What is the Future of Retail? These Are Our Predictions for 2020

As 2019 comes to a close, the Retail Design team at CampbellRigg look back at some of the trends that shaped retail over the year and helped set some of the trends for the next decade.


The continued consolidation in the retail industry during 2019m has seen bankruptcies and store closures both outpaced 2018. With a new year opening, there are still a lot of retailers, especially fashion retailers, vulnerable to bankruptcy or CVA’s (Compulsory Voluntary Arrangements). Many of the retailers in distress were leveraged buyouts by private equity firms.


Even retailers in relatively good financial health have been forced to adapt. Among the rallying cry of the day is "experiential" retail design, but that can mean many different things to management teams. Many companies, for example, have taken numerous steps to improve their store experience but still struggle to grow sales. Meanwhile, Target seems to have cracked the code of the modern retail store.


The retail market has been fragmented for a long time and is now heading towards a more consolidated model, and retailers are currently striving. One year from now, only the most agile retailers will survive and thrive again. The immediate investments have to be targeted on supply chain and inventory optimisation. Pure players have set new customer service standards that have to be matched by traditional retailers: fast deliveries, click and collect, ship from store, easy returns.


It was a year when the grocery industry got to work solving some of the biggest issues holding it back, from changing shopper behaviour to e-commerce profitability. Grocery stores became more of a destination. For example, customers are allowed to relax at the bar while associates do the shopping. Others retailers have scaled down their stores to cut costs and make quick trips easier on the consumer.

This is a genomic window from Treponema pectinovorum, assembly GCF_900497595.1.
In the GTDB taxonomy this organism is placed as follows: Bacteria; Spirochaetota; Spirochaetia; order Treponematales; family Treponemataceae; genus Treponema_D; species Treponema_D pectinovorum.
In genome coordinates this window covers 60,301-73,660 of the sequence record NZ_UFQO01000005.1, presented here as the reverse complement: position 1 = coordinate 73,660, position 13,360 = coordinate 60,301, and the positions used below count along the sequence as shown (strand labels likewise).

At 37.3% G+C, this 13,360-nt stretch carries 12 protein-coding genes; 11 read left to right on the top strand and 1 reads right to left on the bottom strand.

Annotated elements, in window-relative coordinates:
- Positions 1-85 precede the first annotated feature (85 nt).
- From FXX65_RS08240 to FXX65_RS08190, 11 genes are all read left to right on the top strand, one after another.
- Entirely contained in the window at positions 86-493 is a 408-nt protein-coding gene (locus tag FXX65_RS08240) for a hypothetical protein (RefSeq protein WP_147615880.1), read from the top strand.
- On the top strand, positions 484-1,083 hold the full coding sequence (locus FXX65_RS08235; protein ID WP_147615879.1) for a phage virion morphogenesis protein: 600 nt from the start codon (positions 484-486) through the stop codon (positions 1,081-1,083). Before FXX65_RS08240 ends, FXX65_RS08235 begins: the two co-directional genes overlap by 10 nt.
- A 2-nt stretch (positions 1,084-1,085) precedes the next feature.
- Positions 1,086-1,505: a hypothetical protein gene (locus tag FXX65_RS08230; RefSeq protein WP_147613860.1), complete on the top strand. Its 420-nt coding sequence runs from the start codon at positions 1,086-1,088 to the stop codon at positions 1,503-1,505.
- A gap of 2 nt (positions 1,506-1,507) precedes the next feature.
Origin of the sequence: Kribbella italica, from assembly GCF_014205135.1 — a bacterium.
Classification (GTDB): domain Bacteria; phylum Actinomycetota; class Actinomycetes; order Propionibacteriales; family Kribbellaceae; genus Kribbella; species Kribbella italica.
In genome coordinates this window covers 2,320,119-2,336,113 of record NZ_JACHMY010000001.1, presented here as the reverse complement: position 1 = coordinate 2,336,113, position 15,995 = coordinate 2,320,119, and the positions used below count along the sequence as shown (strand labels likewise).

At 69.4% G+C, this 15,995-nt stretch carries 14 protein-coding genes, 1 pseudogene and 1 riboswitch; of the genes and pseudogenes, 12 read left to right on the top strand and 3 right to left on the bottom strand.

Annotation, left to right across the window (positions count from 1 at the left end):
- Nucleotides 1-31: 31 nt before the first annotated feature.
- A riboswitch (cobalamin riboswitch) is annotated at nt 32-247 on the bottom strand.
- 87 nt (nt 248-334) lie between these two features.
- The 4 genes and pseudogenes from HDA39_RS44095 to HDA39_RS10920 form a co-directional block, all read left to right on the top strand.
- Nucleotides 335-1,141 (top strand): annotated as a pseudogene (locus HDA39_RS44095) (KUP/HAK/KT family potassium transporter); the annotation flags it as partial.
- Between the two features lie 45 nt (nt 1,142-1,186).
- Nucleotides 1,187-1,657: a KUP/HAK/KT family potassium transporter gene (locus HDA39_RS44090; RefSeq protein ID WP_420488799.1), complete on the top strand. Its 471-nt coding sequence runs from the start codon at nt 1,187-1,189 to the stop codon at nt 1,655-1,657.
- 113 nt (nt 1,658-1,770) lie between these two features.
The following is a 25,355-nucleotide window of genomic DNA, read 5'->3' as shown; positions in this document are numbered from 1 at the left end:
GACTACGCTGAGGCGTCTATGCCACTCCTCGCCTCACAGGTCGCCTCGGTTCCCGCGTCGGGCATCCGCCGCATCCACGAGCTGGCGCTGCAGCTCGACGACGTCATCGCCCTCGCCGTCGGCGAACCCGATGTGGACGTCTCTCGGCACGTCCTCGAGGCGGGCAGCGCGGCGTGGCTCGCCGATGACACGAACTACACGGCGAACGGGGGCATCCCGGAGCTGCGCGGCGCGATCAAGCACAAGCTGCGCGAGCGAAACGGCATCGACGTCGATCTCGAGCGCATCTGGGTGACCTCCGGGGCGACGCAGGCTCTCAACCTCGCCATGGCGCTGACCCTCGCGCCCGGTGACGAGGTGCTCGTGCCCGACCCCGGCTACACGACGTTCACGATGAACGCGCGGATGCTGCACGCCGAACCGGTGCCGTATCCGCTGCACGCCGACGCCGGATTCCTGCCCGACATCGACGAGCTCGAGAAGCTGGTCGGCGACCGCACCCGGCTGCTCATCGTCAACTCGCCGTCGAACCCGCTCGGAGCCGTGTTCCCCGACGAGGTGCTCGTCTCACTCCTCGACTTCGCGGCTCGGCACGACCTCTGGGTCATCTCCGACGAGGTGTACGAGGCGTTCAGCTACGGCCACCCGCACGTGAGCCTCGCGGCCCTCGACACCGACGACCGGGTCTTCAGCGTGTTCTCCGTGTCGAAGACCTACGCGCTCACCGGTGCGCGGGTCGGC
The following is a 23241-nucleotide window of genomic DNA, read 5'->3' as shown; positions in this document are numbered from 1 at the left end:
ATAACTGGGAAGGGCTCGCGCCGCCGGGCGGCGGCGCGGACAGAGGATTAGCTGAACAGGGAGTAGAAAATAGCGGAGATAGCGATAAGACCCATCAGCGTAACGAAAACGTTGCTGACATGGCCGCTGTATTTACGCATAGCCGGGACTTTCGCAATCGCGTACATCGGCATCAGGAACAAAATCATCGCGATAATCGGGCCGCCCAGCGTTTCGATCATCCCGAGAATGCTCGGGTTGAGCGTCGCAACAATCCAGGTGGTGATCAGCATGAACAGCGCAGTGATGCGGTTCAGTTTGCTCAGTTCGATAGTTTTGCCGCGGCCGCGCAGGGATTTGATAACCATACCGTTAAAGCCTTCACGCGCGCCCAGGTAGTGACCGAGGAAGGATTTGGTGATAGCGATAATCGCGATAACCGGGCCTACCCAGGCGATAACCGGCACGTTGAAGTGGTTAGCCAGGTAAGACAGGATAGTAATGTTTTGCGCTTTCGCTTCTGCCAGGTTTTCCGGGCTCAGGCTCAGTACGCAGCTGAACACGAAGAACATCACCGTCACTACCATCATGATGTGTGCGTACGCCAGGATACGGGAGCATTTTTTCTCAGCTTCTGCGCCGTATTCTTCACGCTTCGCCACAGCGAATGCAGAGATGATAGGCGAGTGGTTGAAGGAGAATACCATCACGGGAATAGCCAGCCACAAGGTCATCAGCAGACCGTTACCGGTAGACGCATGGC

Other trends sprouted this year, including alcohol delivery, the expansion of grocery pickup and in-store meal kits.

The ‘Experience Economy’ may well be something more of a basic requirement in all retail stores of the future.


In 2020, stores will still exist, but their prime function will be customer experience. Tedious tasks, like logistics, will become more and more automated, but we have to keep in mind that the five human senses can only be stimulated in store! And so far no bot or personalisation tool has been able to even come close to a good sales assistant.


Our internal process of renewal, allows us to continually benchmark and write about the best in class retail trends in many market sectors across the globe. Please take a moment to review other news items linked to this page.


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